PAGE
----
Spotlight: Melinda MacDonald - Jennifer Olson
Posted: Thu, Dec 20 2007, 9:41 AM
Melinda MacDonald: Because She Can
In interviewing Melinda, I found many parallels to my own life and acting career. She was born in raised in a suburb outside of Milwaukee; I was raised in a suburb outside of Minneapolis. We agree on issues such as identity theft, we both have a house full of pets and we have similar reasons why we make Kansas City our home. Our similarity on these points made finding out more about Melinda a lot of fun. She is an actress, a singer, and a voice teacher and was a stuntwoman at Universal Studios when living in LA.
When did you start in theater and why?
You want the long or the short version? The short version is -- because I got cast in a show in high school. Here's the long version.
First a little background -- When I was growing up, my mother subtly encouraged me to look at life through a wide angled lens -- to ask questions, to pursue an interest, to meet someone new, or to learn something new. The question was never "Could I do it?" The assumption was that of course I could do it if I tried. She provided me with opportunities to explore what interested me, whether it was basketball or swim team or piano or art classes. And that approach to life started when I was very young.
Music has always been a part of my life. For as long as I can remember, classical music was always being played in our house. I started piano lessons in the first grade and continued into high school. My grandfather loved classical music, especially opera and shared his love of opera with me. At the age of eight, I started attending symphony concerts and opera and LOVED it! During grade school and junior high, I sang in the Milwaukee Symphony's Children's Chorus. I attended The National Music Camp, Interlochen, for five summers, majoring in piano, minoring in art and then switched my major to painting and sculpture when I discovered my love of visual art.
I was fortunate to attend a wonderful high school, highly academically ranked on a national scale with a strong athletic and fine arts program. The drama department was highly regarded, presenting professional quality shows through out the school year, and having achieved national and international recognition for presentations at National Drama conventions and at the Edinburgh Festival in Scotland.
Now the story -- In the early spring of my sophomore year, my best friend and I were meeting, as usual, to walk home from school. She told me that she was thinking about auditioning for the school musical; explaining the first step in the weeklong process was to sing the Star Spangled Banner. Did I want to wait for her or go ahead and audition, too? Sounded easy enough, so I auditioned. And the next day, I was called back to learn some music and sing once again. The following day, I was called back, this time to dance. The next day, I was called back to read for various parts. By the end of the week, much to my surprise and delight, I was cast as the female lead.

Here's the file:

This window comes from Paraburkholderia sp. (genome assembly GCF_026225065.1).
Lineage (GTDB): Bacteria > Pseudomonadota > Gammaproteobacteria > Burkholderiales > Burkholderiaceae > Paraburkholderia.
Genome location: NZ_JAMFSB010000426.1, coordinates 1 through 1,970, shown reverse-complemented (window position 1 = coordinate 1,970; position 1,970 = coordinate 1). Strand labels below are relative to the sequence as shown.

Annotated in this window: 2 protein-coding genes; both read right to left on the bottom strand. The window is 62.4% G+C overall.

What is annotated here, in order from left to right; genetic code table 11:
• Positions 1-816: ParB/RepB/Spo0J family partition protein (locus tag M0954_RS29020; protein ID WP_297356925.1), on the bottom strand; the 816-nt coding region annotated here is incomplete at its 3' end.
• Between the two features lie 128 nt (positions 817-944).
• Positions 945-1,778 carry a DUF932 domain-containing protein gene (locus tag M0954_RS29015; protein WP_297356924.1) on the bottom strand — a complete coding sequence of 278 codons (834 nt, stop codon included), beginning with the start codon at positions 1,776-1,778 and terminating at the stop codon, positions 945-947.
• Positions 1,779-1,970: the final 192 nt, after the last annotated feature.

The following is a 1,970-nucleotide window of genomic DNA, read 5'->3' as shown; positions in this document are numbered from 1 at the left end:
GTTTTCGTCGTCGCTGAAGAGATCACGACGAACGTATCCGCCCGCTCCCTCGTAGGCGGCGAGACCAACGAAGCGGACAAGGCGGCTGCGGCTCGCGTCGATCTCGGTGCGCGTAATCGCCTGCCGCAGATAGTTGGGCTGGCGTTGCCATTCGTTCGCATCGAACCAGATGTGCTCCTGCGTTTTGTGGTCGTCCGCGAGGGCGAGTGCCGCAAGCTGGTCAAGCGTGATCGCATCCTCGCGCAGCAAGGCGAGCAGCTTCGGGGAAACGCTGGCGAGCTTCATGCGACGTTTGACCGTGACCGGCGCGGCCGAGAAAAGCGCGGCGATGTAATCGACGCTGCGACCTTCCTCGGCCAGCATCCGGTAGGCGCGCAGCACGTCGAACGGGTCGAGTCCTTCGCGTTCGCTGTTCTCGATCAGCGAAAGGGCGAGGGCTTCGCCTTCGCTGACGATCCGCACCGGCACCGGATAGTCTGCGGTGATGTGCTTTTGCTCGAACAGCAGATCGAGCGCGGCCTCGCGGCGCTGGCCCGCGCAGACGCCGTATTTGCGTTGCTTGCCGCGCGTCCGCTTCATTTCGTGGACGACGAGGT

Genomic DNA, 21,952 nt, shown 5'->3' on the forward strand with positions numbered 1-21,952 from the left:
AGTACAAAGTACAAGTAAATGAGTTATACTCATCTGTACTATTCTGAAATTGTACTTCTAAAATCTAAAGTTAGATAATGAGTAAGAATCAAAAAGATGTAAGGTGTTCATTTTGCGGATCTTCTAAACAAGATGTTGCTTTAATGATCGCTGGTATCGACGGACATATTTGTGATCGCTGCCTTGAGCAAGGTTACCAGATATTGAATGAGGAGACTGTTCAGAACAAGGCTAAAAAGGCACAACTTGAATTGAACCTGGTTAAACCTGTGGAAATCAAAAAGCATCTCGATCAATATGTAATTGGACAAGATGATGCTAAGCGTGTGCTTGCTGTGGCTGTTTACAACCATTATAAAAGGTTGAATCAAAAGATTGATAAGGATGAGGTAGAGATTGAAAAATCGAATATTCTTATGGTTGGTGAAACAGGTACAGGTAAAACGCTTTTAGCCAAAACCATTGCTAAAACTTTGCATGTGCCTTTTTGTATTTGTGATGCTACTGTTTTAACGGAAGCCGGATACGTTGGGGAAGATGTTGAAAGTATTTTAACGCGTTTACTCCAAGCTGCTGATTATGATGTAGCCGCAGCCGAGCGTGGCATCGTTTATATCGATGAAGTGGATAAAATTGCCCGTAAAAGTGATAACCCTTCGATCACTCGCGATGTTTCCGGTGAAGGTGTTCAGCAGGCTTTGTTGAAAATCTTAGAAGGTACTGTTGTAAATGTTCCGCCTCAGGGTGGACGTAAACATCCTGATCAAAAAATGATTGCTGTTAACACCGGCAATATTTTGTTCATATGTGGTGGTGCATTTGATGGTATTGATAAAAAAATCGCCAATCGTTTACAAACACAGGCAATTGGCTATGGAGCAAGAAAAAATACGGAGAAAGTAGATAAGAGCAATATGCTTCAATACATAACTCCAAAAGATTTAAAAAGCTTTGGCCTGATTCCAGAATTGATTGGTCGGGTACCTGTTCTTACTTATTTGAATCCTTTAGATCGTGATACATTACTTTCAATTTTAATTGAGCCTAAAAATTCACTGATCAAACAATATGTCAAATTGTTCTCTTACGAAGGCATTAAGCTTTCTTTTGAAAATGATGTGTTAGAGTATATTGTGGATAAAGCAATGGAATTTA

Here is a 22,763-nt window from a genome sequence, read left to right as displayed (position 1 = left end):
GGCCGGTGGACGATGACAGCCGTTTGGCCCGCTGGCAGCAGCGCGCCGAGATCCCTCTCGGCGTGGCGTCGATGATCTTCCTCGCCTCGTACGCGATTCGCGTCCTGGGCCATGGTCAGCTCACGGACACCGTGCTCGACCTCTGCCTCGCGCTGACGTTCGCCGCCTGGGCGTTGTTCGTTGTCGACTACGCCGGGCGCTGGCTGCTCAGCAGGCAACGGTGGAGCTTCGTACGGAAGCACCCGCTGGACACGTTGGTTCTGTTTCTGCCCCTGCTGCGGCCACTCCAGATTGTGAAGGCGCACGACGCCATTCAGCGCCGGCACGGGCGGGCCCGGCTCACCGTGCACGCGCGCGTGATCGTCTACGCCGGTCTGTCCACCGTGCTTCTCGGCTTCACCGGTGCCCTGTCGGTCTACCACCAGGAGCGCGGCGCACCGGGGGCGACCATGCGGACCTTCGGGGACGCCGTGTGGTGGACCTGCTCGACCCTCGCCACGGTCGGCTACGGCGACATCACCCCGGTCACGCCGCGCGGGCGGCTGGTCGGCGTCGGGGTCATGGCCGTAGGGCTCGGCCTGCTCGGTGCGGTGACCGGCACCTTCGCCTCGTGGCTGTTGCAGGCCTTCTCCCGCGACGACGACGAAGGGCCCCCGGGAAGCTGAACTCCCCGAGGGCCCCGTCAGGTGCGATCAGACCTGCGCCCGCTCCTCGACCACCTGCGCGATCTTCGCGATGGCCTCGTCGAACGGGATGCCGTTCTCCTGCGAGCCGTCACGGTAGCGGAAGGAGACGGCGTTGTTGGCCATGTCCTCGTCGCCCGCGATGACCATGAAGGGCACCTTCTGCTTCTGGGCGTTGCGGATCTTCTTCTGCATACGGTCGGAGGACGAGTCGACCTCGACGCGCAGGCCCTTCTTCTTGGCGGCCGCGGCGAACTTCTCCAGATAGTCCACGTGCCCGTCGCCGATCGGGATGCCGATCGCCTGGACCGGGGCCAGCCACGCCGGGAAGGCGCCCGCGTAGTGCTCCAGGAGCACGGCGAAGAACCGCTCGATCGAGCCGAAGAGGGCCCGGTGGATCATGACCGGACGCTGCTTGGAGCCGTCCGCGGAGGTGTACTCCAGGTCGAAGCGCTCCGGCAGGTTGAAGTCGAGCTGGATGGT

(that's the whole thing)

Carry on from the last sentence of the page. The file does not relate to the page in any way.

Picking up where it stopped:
I didn't have any experience as a stage actress, though if you asked my family, they'd laugh and say I was always a little actress in the making. There are several old photographs of me proving their claims, dressed as a "fancy lady" or sitting at the base of the stairs with the most horrible frown, protesting the required nap. I wanted the photograph to be taken so later there would be proof of what a great "frowner" I was. In grade school, I would sneak off to listen to the few Barbara Streisand records my mother had in her collection. I listened to them incessantly, lip synching to her, listening to her phrases, her intonation, pretending I was this incredible singer. During my childhood, when attending church, I was expected to keep still, "eyes forward, knees together", no fidgeting or wiggling around in the pew. To keep myself occupied, I played mental games while sitting still. (I don't think this is what my mother had in mind.) I studied people, imagining what they were feeling, what they were thinking, trying to envision the exact view they were seeing out of their eyeballs, and then of course, inventing elaborate, private stories about the choir members high above me.